Recently, there has been a lot of discussion about how the economy is growing across the country and in the Los Angeles area. However, unlike in previous periods of economic growth, much of this job growth has been attributed to what is being referred to as “on demand” jobs “or “gigs.” While the term gig has being around a long time, it formerly was used when a band got hired to perform for a night. These days a gig could mean when someone online requests a single service, such as helping to fix a computer problem, or even coming to help put together furniture a customer bought from IKEA.
There are also ridesharing companies, such as Uber and Lyft. These companies get customers to download their apps for their smartphones. When a user needs a ride, he or she can call an Uber, for example. A driver who is working with the ridesharing company will have an iPhone that tells them someone has requested a ride. The ridesharing driver can either accept the request or do nothing. If he or she accepts the ride, then the driver is expected to pick up the rider and take the rider to his or her designation, and the app handles all of the payment, including a tip for the driver.
As our Los Angeles employment attorneys understand that, based on the age-old methods of conducting employment surveys, these drivers are likely to be considered employed. This is true if the ridesharing drivers makes $50 a week or $1,000 a week. In both cases, there are no benefits, and there is no overtime, but the person is employed, and, according to a recent news article from CBS Los Angeles, this gig-based economy is distorting employment data.
Another company that is becoming a major player in the on demand economy is Amazon. The company is now hiring workers under a new program to deliver packages to customers who order from Amazon. This new program running in California is called Amazon Flex. The company set up a number of what they are calling “mini warehouses” across the state of California, and it pays drivers an hourly rate to pick up packages from a mini warehouse and deliver them to customers’ homes. They are paying the workers between $18 and $25 per hour, but they are not classifying them as employees. Instead, they are calling the workers independent contractors.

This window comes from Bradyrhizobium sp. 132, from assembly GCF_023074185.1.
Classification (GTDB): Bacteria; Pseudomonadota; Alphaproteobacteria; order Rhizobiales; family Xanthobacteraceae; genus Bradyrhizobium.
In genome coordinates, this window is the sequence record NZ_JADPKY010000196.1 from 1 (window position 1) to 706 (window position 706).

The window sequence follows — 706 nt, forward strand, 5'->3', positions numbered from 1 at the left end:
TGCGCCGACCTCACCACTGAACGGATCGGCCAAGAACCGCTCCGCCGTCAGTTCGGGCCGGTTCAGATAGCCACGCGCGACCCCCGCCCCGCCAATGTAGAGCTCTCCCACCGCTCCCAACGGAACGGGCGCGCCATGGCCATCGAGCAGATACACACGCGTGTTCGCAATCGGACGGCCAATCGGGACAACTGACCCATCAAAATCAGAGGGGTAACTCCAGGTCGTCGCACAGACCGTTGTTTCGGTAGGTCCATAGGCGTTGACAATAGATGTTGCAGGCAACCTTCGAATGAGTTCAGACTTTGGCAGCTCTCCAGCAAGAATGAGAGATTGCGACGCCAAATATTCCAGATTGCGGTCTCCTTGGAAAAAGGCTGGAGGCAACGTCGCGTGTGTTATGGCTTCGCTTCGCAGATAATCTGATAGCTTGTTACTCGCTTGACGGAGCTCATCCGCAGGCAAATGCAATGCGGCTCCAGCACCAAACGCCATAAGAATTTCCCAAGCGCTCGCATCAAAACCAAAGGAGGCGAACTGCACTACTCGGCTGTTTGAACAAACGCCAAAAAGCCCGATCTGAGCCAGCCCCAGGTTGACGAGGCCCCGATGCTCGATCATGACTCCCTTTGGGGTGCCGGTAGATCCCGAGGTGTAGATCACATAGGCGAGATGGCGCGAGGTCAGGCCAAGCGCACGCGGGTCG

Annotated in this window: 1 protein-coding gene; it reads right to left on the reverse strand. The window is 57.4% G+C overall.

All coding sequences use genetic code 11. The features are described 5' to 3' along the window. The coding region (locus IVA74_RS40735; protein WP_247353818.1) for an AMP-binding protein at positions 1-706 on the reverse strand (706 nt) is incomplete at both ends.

It is not clear whether we will eventually see workers suing the company for employee misclassification, but, as we have seen with Uber, this is becoming a definite problem with the on demand economy. The issues deals with whether a worker is truly an independent contractor or if the worker is really an employee. An employee works for his or her employer and must do things according to company policy and must follow directions from employer supervisor as to every aspect of how the task is to be completed. If the worker is fired by the employer and is an independent contractor, he or she is not entirely out of work, but only out of one job. If, on the other hand, the worker is an employee, he or she is out of work entirely when fired.
Contact the employment attorneys at Nassiri Law Group, practicing in Orange County, Riverside and Los Angeles. Call 949.375.4734.
Emergence Of ‘Gig Economy’ Distorting Employment Data? Expert Says ‘Yes’, September 29, 2015, CBS Los Angeles, by News Desk
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McNaughton v. Charleston Charter School – Winning a Wrongful Termination Case, Feb. 7, 2015, California Employment Lawyer Blog